‘The Flavor Matrix: The Art and Science of Pairing Common Ingredients to Create Extraordinary Dishes’ (2018) by James Briscione and Brooke Parkhust
Books that discuss flavour profiles and pairings are the kind that one can go back to again and again. Knowing how ingredients complement each other is extremely important. The Flavor Matrix takes common ingredients and gives a comprehensive pairing list — great for everyday use or special occasions. While creating new desserts, I usually begin with a concept comprising one or two main elements or ingredients. As plated desserts need multiple components, referring to such a book helps me add depth and flavour, even inspiring me to use an otherwise favourite combination in a different rendition altogether.
—Jahan Bloch, pastry chef
‘You and I Eat the Same: On the Countless Ways Food and Cooking Connect Us to One Another’ (2018) edited by Chris Ying
This collection of essays and stories focuses on the ways in which cooking and eating connect us across cultural and political borders — all from some of the world’s best food writers and journalists right now. It is edited by Chris Ying — the former editor of the now-discontinued magazine Lucky Peach ― with a foreword by Rene Redzepi, the founder of Noma. The very premise of the book is that “cuisine cannot exist with the free and fair movement of ingredients, ideas, and people. Deliciousness is an undeniable benefit of immigration. When people move around, food gets better.” Considering the world we live in today, nothing feels more timely than this compilation. Food is political; it always has been, and this book so deliciously illustrates this idea.
—Sana Javeri Kadri, founder, Diaspora Co.
‘The Tiger Who Came to Tea’ (1968) by Judith Kerr
As a new parent, my current favourite book (presented to my one-year-old by my partner at Goya, Aysha Tanya) is The Tiger Who Came to Tea. Yes, it’s a children’s book, but is also filled with delicious writing about food and eating. I read it aloud to my son at least three times a day and I can promise you, it teaches you so many things you need to know — how to be a good host, how to keep a well-stocked kitchen, how to eat heartily and how to share, how to set up an afternoon tea that would be the envy of the queen, even how to dine at a café in your pyjamas. The pop-up pictures are an entirely delightful bonus — what’s a book about food without visuals?
—Anisha Rachel Oommen, co-founder, The Goya Journal
‘Samaithu Pár’ (1951) by S. Meenakshi Ammal
Samaithu Pár (Cook & See) is a set of nearly 70-year-old cookbooks that I discovered only a couple of years ago, thanks to a lovely story by Meera Ganapathi on Scroll.in. The author S. Meenakshi Ammal was a young widow with exceptional cooking skills. Relatives often called upon her for kitchen advice, so her uncle urged her to publish recipes to distribute among their family. These recipes eventually became Samaithu Pár, a practical and slim trilogy, packed with enough recipes to plan meals from for years, possibly even a lifetime. The recipes themselves are uncomplicated and succinct, but the approach is that of a grandaunt who is looking over your shoulder and giving you firm, specific, matter-of-fact instructions — vishesh tippani that can come only from decades of experience in a busy kitchen. I’ve found myself going back to it often in the last year, not only for inspiration in the kitchen but also for its tone of common sense and wisdom.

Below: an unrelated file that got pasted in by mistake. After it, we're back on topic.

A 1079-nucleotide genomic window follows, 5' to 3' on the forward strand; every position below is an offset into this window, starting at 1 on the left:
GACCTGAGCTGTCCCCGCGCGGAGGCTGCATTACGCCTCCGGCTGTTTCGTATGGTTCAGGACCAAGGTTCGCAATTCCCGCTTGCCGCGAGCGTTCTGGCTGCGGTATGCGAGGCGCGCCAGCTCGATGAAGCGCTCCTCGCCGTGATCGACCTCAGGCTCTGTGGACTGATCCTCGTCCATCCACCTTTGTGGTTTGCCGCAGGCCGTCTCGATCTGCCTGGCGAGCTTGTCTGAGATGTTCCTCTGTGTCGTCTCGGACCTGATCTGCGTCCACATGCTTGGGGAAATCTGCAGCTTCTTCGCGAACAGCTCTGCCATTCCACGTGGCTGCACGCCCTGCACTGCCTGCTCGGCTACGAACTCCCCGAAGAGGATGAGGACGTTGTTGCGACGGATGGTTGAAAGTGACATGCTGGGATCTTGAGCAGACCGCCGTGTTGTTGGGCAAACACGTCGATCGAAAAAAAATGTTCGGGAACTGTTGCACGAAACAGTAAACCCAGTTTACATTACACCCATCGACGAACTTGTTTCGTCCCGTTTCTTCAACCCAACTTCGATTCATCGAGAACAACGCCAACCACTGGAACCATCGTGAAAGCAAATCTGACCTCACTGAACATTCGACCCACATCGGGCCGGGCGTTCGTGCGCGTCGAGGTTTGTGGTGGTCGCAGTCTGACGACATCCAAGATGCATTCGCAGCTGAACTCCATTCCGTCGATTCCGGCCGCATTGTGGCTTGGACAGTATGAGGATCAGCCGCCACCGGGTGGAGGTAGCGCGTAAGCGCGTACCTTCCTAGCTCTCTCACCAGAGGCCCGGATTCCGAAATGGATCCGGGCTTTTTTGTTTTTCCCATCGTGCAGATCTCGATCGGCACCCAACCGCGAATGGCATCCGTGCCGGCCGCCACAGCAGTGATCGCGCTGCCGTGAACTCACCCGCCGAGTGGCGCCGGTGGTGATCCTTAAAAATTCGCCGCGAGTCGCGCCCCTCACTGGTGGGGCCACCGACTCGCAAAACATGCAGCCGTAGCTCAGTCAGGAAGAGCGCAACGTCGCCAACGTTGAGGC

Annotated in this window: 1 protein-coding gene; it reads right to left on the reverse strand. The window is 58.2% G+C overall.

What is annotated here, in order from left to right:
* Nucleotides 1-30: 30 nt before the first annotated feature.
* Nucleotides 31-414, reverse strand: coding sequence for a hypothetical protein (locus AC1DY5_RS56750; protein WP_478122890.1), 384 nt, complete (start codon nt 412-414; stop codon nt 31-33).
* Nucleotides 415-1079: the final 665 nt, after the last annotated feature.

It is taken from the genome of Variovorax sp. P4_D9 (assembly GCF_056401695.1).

—Roshni Bajaj Sanghvi, writer (and the author of Pantry-Trippin’, a regular column on food and design.)
‘Longthroat Memoirs: Soups, Sex and Nigerian Taste Buds’ (2016) by Yemisi Aribisala
I read Nigerian writer Yemisi Aribisala’s Longthroat Memoirs shortly after I began my career as a food writer three years ago. As a new entrant into the field, I found most writing that people exalted to be somewhat timid and risk-averse. Aribisala’s writing, at once charged and temperate, woke me from that stupor. “The instinctive connection of “Nigerian” with “soup” and “stodge” is a lazy stereotype,” she writes. “Nigerian food is often stodgy and soupy, but it is also misunderstood, atrociously photographed, not yet given its due.” Aribisala spends this book reclaiming a cuisine — her cuisine, one that has been dismissed and subject to mockery — through the prism of her own story. She works with a skilled hand; her language is often playful and surprising, but never self-consciously so.
—Mayukh Sen, writer
‘Tiffin: Memories and Recipes of Indian Vegetarian Food’ (2015) by Rukmini Srinivas
There was a time when the evening tiffin was a separate meal by itself, when hot filter coffee was sipped in leisure accompanied by bajjis or pakodas and long familial conversations. Tiffin, by Rukmini Srinivas, gives us a peek into those simpler times. The book brings together recipes, anecdotes, people and places, weaving together a soothing memoir/cookbook. The recipes here are like extensions of people. As you read about Athai’s (aunt) puli aval, Dr Chitappa’s (uncle) masala vadai and Kamalu’s averakai adai, you invariably stumble upon a distant memory or aroma. For instance, for me, it brought back the memory of eating tiffin in my paati’s (grandmother) kitchen in Madras. Tiffin is a humble reminder of how food is inextricably linked to every occasion in our life — big or small.